The Far Right Gets Serious


Andreas Behring Breivik killed 69 youth activists on the Norwegian island of Utøya after exploding a bomb in the centre of the Norwegian capital, Oslo, last year. He’s repeatedly stated that he received help from a rightist, anti-Muslim terror cell.

The manifesto he wrote at the time of the attack claimed he was part of an international extremist organisation called the Knights Templars. Many gave credence to those claims initially. Germany’s Die Welt wrote just days after the attacks that "fears are growing in Europe Breivik could be part of an international rightwing terror network".

Six months later, Norwegian psychiatrists are insisting that Breivik’s statements are false. "Andreas Behring Breivik’s claim that he is part of a military order is based on ‘grandiose delusions’ — that’s what two psychiatrists who have evaluated the mass murderer’s mental health have concluded," reported Danish daily Politiken earlier this month.

Yet even if Breivik acted alone, he’s certainly not the only anti-immigrant extremist who is ready to use violence against new arrivals. Across Europe there are fears that potential terrorists inspired by Breivik may be preparing equally violent attacks. Northern European secret services are particularly alarmed about the prospects of rightist violence.

"The Danish secret service is warning in a new report that a race war is brewing in the country," was how German weekly Der Spiegel put it back in November.

"In doing so, they are preparing to use violence. A small minority [of the extreme right]is organising target shooting. They are also making lists of their opponents and reaching out for help to soccer hooligans."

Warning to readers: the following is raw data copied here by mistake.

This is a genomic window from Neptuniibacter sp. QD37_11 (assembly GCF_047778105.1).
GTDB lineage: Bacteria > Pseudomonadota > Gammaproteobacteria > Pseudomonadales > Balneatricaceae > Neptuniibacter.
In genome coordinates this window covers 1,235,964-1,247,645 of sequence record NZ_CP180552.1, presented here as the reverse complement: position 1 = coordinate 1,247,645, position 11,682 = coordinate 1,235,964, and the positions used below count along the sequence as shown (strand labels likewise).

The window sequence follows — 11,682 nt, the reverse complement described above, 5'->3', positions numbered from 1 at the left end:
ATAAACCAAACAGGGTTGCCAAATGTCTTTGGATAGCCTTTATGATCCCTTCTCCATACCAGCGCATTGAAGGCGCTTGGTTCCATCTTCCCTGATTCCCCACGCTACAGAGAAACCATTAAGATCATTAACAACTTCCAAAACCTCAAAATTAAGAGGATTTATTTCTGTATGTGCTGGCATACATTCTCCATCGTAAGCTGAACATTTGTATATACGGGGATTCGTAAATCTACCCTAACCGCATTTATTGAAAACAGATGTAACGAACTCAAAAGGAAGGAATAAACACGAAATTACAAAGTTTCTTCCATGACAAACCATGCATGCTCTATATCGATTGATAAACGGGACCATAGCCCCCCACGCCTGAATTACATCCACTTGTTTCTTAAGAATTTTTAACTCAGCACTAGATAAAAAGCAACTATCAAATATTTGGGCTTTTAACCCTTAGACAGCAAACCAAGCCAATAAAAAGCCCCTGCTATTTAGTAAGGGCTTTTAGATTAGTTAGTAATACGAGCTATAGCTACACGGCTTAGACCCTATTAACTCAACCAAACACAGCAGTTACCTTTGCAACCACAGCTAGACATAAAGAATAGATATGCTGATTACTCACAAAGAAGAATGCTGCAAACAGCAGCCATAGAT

Meanwhile, in neighbouring Germany, details are starting to "trickle out" about a rightist terror cell that has planned and carried out attacks against mainly Turkish immigrants for years — without being detected — reports Bavarian daily the Ausburger Allgemeine.

The National Socialist Underground was uncovered in November, after two of the group’s three core members killed themselves and the surviving member — Beate Zschäpe — exploded a bomb in their flat, located in the Sachsen town of Zwickau.

In the aftermath, police found clues showing that the neo-Nazis had killed at least one Turkish owner of a kebab shop. Police also discovered a service pistol belonging to Michèle Kielwasser, a police officer murdered by the cell in 2007. It later became clear that the Nazi Underground had shot at least eight Turkish and Greek kebab shop owners in attacks carried out across Germany between 2000 and 2006 — and that they had carried out at least two terrorist attacks in Cologne, one involving a nail bomb.

While at first it was thought the attacks were random, it now appears that the group had specific criteria for choosing their victims.

The Ausberger Allgemeine again: "The terror cell chose its victims very carefully. Amid the rubble of the flat in Zwickau that Zscäpe bombed, investigators have found evidence showing that the main members who carried out the attacks, Uwe Böhnhardt und Uwe Mundlos, often spied on their victims for days."

"In carrying out those attacks, they targeted ‘non-Aryan men’ of ‘a reproductive age’, say the notes found in the flat. In one case, a Turkish-German owner of a Dortmund kebab shop was in luck — he didn’t fit the profile that the rightist extremists were after. While his kebab shop was an ‘extremely good target’…the man was ‘too old (over 60)’."